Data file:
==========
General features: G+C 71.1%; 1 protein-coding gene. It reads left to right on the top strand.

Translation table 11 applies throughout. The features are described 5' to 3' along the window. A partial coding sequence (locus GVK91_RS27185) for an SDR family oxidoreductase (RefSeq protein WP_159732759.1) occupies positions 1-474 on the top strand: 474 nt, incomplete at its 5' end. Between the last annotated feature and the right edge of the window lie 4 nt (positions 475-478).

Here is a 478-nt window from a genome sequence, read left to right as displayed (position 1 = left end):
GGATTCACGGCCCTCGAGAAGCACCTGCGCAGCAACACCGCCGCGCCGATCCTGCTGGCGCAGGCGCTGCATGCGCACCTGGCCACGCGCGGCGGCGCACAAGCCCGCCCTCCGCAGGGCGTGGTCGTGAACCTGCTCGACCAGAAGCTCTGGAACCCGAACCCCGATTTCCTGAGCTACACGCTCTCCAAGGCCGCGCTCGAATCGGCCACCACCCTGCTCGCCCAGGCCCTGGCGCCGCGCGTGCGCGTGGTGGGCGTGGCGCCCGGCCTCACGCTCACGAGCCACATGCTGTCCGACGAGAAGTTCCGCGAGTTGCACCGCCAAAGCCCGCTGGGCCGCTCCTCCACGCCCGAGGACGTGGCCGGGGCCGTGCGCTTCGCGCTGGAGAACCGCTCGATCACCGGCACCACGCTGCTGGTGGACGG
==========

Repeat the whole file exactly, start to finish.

General features: G+C 71.1%; 1 protein-coding gene. It reads left to right on the top strand.

Translation table 11 applies throughout. The features are described 5' to 3' along the window. A partial coding sequence (locus GVK91_RS27185) for an SDR family oxidoreductase (RefSeq protein WP_159732759.1) occupies positions 1-474 on the top strand: 474 nt, incomplete at its 5' end. Between the last annotated feature and the right edge of the window lie 4 nt (positions 475-478).

Here is a 478-nt window from a genome sequence, read left to right as displayed (position 1 = left end):
GGATTCACGGCCCTCGAGAAGCACCTGCGCAGCAACACCGCCGCGCCGATCCTGCTGGCGCAGGCGCTGCATGCGCACCTGGCCACGCGCGGCGGCGCACAAGCCCGCCCTCCGCAGGGCGTGGTCGTGAACCTGCTCGACCAGAAGCTCTGGAACCCGAACCCCGATTTCCTGAGCTACACGCTCTCCAAGGCCGCGCTCGAATCGGCCACCACCCTGCTCGCCCAGGCCCTGGCGCCGCGCGTGCGCGTGGTGGGCGTGGCGCCCGGCCTCACGCTCACGAGCCACATGCTGTCCGACGAGAAGTTCCGCGAGTTGCACCGCCAAAGCCCGCTGGGCCGCTCCTCCACGCCCGAGGACGTGGCCGGGGCCGTGCGCTTCGCGCTGGAGAACCGCTCGATCACCGGCACCACGCTGCTGGTGGACGG